On November 3, California voters approved Proposition 24, which implements changes to the California Consumer Privacy Act (CCPA). The new initiative, the California Privacy Rights Act (CPRA), and some of the changes it makes include additional protections for consumers’ privacy rights and establishment of a new state agency tasked with enforcing California’s privacy laws. The new provisions of Proposition 24 will go into effect on January 1, 2023, when it effectively replaces the CCPA, and additional requirements are expected to be provided by the California Privacy Protection Agency.

One change introduced by the CPRA is the scope of the state’s privacy regulations. The CCPA threshold of companies that handled personal information was doubled from 50,000 or more Californians to 100,000 or more. And while the CCPA includes companies that receive, a relatively broad term, the personal information of Californians for commercial purposes, CPRA’s scope only includes companies that buy, sell or share that personal information.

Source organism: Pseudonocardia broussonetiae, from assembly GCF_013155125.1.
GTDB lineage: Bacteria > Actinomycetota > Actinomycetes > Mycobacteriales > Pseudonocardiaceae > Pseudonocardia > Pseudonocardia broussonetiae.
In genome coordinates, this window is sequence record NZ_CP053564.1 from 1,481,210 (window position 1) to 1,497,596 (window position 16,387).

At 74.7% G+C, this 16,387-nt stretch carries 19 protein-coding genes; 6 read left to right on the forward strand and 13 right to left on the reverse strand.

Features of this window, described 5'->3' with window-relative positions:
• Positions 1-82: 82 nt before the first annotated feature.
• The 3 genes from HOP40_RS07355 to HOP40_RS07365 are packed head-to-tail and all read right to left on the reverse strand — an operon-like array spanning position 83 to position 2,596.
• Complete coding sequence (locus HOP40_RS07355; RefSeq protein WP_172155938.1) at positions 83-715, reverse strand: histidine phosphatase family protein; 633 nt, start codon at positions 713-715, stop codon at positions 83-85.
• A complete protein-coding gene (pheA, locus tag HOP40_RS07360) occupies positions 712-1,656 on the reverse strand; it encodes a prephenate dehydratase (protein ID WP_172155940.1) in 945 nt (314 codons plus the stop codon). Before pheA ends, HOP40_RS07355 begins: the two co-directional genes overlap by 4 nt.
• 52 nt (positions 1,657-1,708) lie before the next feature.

Proposition 24 also extended the definition of “business” to joint ventures and partnerships consisting of businesses in which each party has a 40 percent share. It clarifies that definition further by stating that a company’s parent or subsidiary is only in the scope of the CPRA if personal information is shared with the parent or subsidiary. The CPRA also limits what’s considered personal information. “Publicly available” information, like information individuals publish on social media or “truthful information that is a matter of public concern,” is not included.

For more information on the changes included in Proposition 24 and the CPRA, click here.